My first book recommendations post was quite the surprising hit. Seems people are always looking for the next great book to read.
Looking for a good book to read? Today I’ve asked some of my favorite food blogging friends to share their latest great reads. Here ya go.
Katie from Good Life Eats recommends:
Graceling by Kristin Cashore- A world of adventure (and a bit of romance too!) where people are born with special abilities called “Graces.” Those born with Graces are marked with dual colored eyes. While some are useless talents, others offer the bearer extraordinary powers. Katsa is both blessed and cursed with the ability to fight, and kill if needed. As the manipulative king’s niece she lives a life of privilege but only if she uses her Grace to do his twisted bidding. When she meets Prince Po, an unexpected ally, she has no idea that she’ll learn the truth about her Grace or a buried secret that could destroy all seven kingdoms with a single word. After Graceling, read the book’s prequel, “Fire.”
Night Road by Kristen Hannah. I have been a longtime fan of Hannah’s books, but this one reeled me in immediately and I finished it in less than 24 hours at the beach this summer. I loved the underlying themes of friendship, family and forgiveness.
The Hunger Games by Suzanne Collins: I’m going to be honest, when I read what this was about I wasn’t really sure what to think, but I loved it. It’s definitely not “real world”. The story takes place in a future, kind of demented version of North America, where the “government” – in their way of keeping their people in line – holds an annual event, called the Hunger Games, where a boy & girl from each “district” are chosen to fight until the last one is standing (literally…to death). The characters really hook you in this story. You become attached to them and root for them. It was a great, quick read for me and I’m ready for the next one in the series.
Sarah’s Key: It took some time for me to process this book. I don’t usually read “heavy” stories like this but this one I really enjoyed. It’s partly historical, but bounces back and forth 60 years as the main character- a journalist – uncovers a tragic and disturbing story of a little girl’s life during a time where Jews in France were secretly taken away (during the Holocaust era). The journalist’s life begins to unravel at the same time she is learning of this young girl’s life unraveling. Both women in the story portrayed great strength, in their own ways. Though sad, it was a great eye-opening read.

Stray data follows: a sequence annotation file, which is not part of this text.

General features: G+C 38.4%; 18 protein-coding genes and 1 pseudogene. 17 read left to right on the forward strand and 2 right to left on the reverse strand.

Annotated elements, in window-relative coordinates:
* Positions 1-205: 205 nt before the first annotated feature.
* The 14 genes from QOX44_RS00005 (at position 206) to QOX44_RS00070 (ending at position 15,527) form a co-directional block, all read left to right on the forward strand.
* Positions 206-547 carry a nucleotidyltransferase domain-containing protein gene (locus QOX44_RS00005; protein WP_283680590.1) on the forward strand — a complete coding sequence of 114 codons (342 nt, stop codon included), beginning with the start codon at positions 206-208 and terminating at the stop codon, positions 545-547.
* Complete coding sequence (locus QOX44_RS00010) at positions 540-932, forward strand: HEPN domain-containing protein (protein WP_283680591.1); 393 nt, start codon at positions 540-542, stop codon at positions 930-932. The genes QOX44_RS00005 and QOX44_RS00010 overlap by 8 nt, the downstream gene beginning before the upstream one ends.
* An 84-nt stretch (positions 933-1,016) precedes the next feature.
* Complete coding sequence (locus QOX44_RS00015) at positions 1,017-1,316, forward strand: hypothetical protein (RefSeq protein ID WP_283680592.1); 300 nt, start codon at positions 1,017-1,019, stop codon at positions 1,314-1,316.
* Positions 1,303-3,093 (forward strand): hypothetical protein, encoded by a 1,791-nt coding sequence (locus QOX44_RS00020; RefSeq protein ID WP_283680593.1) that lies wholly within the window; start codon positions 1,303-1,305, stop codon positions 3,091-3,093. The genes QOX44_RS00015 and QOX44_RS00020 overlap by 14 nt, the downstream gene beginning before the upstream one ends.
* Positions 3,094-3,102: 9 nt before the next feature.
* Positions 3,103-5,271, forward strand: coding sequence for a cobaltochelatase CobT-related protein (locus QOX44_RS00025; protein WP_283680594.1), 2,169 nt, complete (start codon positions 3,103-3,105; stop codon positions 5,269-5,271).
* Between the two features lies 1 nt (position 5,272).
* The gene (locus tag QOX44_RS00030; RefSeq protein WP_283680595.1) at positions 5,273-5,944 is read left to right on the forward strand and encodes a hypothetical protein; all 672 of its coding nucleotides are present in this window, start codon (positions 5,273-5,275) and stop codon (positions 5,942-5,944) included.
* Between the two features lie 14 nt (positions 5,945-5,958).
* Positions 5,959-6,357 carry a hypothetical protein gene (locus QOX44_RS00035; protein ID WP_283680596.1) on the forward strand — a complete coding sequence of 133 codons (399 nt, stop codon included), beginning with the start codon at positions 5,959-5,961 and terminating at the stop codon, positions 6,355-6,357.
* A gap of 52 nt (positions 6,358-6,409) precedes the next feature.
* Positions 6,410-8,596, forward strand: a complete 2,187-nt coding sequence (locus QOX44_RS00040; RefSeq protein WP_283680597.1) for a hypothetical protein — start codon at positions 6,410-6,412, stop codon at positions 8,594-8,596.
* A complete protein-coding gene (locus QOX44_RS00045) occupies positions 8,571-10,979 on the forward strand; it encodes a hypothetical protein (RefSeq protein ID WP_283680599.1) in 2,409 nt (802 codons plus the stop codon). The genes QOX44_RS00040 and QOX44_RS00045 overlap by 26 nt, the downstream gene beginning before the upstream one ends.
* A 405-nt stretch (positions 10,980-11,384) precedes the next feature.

Garlic and Sapphires: The Secret Life of a Critic in Disguise: I have a confession, I’m a “foodie” and I had no idea who Ruth Reichl was before this book. If you don’t know either, don’t feel bad. She was a restaurant critic for The New York Times and this book is about her time there. I loved it. Ruth’s humor cracked me up, I loved how she transformed herself into disguise as she visited the restaurants she was critiquing, and of course I loved reading about the food.
Kristin from Dine & Dish recommends:
And my pick of the moment… (currently reading): The Book Thief by Markus Zusak- I actually picked up this book for my son at the library the other day (in the young adult section), but I had heard so much about it and others had recommended it to me. So now I’m reading it instead of my son! I’m enjoying it so far. It caught me a little off-guard at first, since “Death” is the narrator. It takes place in the World War II-era and tells the story of Liesel Meminger from the time she is taken, at age nine, to live in Molching, Germany, with a foster family in a working-class neighborhood of tough kids, acid-tongued mothers, and loving fathers who earn their living by the work of their hands. The child arrives having just stolen her first book–although she has not yet learned how to read–and her foster father uses it, The Gravediggers Handbook, to lull her to sleep when shes roused by regular nightmares about her younger brothers death. Across the ensuing years of the late 1930s and into the 1940s, Liesel collects more stolen books as well as a peculiar set of friends: the boy Rudy, the Jewish refugee Max, the mayors reclusive wife (who has a whole library from which she allows Liesel to steal), and especially her foster parents.
Have you read a good book lately? Please share…